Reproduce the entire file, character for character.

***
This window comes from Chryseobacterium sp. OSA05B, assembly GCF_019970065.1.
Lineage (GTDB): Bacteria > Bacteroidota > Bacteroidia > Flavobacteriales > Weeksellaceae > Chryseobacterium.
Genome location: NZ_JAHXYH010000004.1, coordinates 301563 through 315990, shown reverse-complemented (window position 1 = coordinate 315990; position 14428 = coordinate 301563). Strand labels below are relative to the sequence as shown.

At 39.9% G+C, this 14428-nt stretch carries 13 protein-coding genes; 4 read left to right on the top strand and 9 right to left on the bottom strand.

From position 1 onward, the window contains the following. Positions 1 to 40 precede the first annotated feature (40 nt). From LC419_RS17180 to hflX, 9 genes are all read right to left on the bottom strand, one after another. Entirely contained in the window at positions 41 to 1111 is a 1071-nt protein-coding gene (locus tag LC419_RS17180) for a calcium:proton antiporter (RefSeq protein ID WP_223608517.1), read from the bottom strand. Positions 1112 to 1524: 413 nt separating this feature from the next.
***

This window comes from Chryseobacterium sp. OSA05B, assembly GCF_019970065.1.
Lineage (GTDB): Bacteria > Bacteroidota > Bacteroidia > Flavobacteriales > Weeksellaceae > Chryseobacterium.
Genome location: NZ_JAHXYH010000004.1, coordinates 301563 through 315990, shown reverse-complemented (window position 1 = coordinate 315990; position 14428 = coordinate 301563). Strand labels below are relative to the sequence as shown.

At 39.9% G+C, this 14428-nt stretch carries 13 protein-coding genes; 4 read left to right on the top strand and 9 right to left on the bottom strand.

From position 1 onward, the window contains the following. Positions 1 to 40 precede the first annotated feature (40 nt). From LC419_RS17180 to hflX, 9 genes are all read right to left on the bottom strand, one after another. Entirely contained in the window at positions 41 to 1111 is a 1071-nt protein-coding gene (locus tag LC419_RS17180) for a calcium:proton antiporter (RefSeq protein ID WP_223608517.1), read from the bottom strand. Positions 1112 to 1524: 413 nt separating this feature from the next.